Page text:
“Photographer of Genius”

Harry Benson Charms Crowd at Redwood Exhibit Opening

By Helena Touhey

Harry Benson, the iconic photojournalist, and his images are the subject of a new exhibit at the Redwood Library & Athenaeum

I would never call my work art, that sounds so pretentious,” said Harry Benson, the iconic photojournalist whose images are the subject of a new exhibit at the Redwood Library & Athenaeum. He was speaking at the opening reception Wednesday afternoon, where a crowd of about 175 people had gathered to see him and his photographs.

“I’m just a boring old fellow from Glasgow,” Benson said, his voice soft, his Scottish accent faint and his sense of humor wry. He was wearing a blue blazer, a green pocket square tucked into his breast pocket. Why green, someone in the audience wanted to know. “I like it, that’s all,” he said, a response that seemed to reflect his candid nature.

The exhibit is titled “Harry Benson: Persons of Interest,” and co-curated by Benedict Leca, the executive director of the Redwood and Sam Bolton, a photographer who lives in Newport (and who also co-curates Newport Curates). Leca’s wife, Leora Maltz-Leca, a professor of contemporary art at the Rhode Island School of Design, moderated a conversation with Benson, and dubbed him a “historian extraordinaire, photographer of genius.”

In 1964, Benson was set to head to the African continent, where he was going to cover events unfolding along the Libyan border and in Nigeria. But then his editors sent him to cover The Beatles on their first trip to Paris. It was not the “serious story” he wanted at the time, but it was the story that changed his career trajectory.

“It was the right move – The Beatles were insatiable,” Benson recalled. “They were very clever – and the music was very good…It was a very fascinating, interesting time to be with them, to see them creating this genius that was affecting everybody.”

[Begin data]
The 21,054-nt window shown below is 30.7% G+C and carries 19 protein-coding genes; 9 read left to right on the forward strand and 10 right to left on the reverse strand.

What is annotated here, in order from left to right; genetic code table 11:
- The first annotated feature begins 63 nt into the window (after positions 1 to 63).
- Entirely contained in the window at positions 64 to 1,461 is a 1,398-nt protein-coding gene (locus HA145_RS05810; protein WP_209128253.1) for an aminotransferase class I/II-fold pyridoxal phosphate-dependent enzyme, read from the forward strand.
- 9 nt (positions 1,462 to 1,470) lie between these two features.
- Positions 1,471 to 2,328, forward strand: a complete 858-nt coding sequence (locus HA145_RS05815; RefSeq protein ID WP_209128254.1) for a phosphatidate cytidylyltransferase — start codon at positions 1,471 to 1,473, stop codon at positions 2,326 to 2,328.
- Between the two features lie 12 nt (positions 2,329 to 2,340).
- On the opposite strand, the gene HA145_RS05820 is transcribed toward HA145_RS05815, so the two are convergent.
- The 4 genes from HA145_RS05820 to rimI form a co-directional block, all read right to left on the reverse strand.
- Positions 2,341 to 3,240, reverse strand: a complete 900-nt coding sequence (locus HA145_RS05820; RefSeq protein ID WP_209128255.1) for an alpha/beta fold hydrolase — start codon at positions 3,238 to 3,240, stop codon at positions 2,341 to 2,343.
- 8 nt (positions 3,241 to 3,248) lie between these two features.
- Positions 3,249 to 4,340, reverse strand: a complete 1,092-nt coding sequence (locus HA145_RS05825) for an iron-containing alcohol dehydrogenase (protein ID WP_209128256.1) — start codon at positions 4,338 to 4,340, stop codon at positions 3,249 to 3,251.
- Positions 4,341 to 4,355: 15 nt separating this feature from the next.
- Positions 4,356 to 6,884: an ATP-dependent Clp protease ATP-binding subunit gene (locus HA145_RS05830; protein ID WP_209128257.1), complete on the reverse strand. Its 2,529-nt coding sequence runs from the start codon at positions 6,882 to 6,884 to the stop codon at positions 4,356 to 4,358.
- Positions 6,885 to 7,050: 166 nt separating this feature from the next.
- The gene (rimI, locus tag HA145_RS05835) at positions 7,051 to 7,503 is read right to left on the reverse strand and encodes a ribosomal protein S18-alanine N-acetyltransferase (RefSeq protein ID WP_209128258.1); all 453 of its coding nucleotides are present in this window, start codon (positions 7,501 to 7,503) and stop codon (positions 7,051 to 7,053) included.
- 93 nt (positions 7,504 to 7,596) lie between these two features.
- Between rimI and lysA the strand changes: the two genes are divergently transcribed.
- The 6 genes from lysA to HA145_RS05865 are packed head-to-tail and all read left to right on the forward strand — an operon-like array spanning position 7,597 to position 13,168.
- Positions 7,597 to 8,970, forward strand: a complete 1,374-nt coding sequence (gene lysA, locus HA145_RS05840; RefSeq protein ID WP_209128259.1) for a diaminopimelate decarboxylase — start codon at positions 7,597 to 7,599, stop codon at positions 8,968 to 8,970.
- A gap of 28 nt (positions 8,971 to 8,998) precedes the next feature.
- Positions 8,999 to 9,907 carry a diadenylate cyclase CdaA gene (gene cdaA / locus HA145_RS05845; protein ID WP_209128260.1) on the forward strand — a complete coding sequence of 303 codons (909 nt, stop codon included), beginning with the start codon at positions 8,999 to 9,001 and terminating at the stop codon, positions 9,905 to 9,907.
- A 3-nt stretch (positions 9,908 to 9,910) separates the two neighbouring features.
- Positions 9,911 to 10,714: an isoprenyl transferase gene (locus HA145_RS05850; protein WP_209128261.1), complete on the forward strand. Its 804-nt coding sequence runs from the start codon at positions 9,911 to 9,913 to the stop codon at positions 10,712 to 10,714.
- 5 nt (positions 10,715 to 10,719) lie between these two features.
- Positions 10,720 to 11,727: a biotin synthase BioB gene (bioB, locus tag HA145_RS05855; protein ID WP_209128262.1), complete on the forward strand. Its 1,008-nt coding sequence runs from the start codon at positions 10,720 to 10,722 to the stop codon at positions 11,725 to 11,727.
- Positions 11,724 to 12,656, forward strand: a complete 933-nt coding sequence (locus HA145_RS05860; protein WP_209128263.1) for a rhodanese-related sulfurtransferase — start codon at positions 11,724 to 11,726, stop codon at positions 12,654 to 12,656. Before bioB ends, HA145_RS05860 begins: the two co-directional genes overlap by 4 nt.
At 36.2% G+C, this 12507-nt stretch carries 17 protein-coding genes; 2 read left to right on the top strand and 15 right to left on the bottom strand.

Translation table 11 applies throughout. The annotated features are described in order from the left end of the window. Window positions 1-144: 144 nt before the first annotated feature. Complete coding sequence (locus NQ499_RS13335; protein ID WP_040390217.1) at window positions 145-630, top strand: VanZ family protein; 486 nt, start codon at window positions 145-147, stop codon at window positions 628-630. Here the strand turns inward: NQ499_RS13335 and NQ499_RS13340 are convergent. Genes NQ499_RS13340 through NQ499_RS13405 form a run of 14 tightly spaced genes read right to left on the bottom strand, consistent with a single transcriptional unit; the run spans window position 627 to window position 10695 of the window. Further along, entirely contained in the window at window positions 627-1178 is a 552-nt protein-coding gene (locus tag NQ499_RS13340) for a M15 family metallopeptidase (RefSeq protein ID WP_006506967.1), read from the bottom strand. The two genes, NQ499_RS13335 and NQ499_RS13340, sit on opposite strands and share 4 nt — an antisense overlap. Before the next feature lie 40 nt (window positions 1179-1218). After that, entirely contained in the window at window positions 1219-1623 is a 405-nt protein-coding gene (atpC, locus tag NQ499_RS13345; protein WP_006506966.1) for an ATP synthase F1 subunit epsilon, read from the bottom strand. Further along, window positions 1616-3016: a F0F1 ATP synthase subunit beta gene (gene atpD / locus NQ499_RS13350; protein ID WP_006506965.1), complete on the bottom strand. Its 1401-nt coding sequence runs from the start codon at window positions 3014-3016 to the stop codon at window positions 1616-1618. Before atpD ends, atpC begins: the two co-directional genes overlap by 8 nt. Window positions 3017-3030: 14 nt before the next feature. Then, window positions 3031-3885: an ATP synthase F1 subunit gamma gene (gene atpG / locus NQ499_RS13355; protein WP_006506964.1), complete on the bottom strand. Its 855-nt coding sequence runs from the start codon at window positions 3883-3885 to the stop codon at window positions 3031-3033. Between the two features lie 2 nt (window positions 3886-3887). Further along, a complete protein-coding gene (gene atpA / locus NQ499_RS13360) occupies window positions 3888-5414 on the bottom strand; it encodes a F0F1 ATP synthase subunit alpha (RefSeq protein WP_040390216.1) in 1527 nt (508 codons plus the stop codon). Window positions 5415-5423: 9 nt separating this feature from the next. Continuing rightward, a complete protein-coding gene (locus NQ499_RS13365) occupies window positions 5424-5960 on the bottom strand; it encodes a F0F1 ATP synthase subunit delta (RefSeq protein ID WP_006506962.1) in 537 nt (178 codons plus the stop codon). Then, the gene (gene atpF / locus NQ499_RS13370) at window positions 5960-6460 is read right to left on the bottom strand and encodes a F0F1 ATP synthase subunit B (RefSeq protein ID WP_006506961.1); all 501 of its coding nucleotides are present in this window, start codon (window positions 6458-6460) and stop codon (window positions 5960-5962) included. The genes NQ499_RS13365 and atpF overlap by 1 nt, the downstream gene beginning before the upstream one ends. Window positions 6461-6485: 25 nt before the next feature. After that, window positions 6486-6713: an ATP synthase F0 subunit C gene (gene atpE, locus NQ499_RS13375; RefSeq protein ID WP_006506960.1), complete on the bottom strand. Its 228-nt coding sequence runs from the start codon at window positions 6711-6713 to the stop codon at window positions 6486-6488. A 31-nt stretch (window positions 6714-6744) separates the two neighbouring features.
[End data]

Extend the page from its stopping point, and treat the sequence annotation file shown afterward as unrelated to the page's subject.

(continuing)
On view as part of the exhibit is a range of photos spanning celebrities to presidents, The Beatles hanging near Bill and Hillary Clinton, Princess Diana not far from Diana Vreeland, all moments of time that became markers of history, mostly captured in black and white, Benson’s preference.

Benson, the most published photographer in the history of LIFE Magazine, photographed every president from Dwight D. Eisenhower to Barak Obama. Richard Nixon, though, was his favorite presidential subject. “Nixon was clever. I liked him. He wouldn’t hide from people like me,” Benson said. “He was actually a good guy.”

As a photojournalist, “your camera is never too far away,” Benson said. “Your business is to photograph what you see – and what you see should inform.” “Sometimes you get it right away…and sometimes you know you’ll eventually wear the person down,” he said. “A happy picture is one of the most difficult things a photographer can do,” he added. Among the other wisdom he imparted: don’t chase your subjects, don’t talk too much, and don’t manipulate your images.

“I think the secret of your genius is in your charm,” Maltz-Leca said to Benson, an observation many in the audience in the agreed with. The exhibit will be on display through Oct. 10. Admission to the Redwood and the exhibition is free.

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